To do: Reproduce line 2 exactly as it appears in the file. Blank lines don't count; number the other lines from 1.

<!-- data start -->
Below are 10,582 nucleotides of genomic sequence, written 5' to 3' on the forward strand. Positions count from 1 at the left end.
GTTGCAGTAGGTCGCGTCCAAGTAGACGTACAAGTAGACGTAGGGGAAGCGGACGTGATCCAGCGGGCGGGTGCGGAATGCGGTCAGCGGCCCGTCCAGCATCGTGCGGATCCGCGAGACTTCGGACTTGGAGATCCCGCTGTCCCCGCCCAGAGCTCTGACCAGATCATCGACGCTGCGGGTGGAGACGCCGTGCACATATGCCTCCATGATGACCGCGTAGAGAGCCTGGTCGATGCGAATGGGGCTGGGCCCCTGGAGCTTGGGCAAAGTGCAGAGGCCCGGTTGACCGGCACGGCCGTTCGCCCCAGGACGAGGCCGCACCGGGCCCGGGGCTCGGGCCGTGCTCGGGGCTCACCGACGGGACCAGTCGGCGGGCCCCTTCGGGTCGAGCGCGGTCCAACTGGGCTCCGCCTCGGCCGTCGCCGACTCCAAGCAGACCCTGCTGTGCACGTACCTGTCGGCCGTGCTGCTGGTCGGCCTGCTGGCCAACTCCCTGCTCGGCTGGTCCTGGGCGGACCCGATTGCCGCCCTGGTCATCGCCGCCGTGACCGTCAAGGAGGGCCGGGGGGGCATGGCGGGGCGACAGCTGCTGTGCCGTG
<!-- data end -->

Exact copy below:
GTTGCAGTAGGTCGCGTCCAAGTAGACGTACAAGTAGACGTAGGGGAAGCGGACGTGATCCAGCGGGCGGGTGCGGAATGCGGTCAGCGGCCCGTCCAGCATCGTGCGGATCCGCGAGACTTCGGACTTGGAGATCCCGCTGTCCCCGCCCAGAGCTCTGACCAGATCATCGACGCTGCGGGTGGAGACGCCGTGCACATATGCCTCCATGATGACCGCGTAGAGAGCCTGGTCGATGCGAATGGGGCTGGGCCCCTGGAGCTTGGGCAAAGTGCAGAGGCCCGGTTGACCGGCACGGCCGTTCGCCCCAGGACGAGGCCGCACCGGGCCCGGGGCTCGGGCCGTGCTCGGGGCTCACCGACGGGACCAGTCGGCGGGCCCCTTCGGGTCGAGCGCGGTCCAACTGGGCTCCGCCTCGGCCGTCGCCGACTCCAAGCAGACCCTGCTGTGCACGTACCTGTCGGCCGTGCTGCTGGTCGGCCTGCTGGCCAACTCCCTGCTCGGCTGGTCCTGGGCGGACCCGATTGCCGCCCTGGTCATCGCCGCCGTGACCGTCAAGGAGGGCCGGGGGGGCATGGCGGGGCGACAGCTGCTGTGCCGTG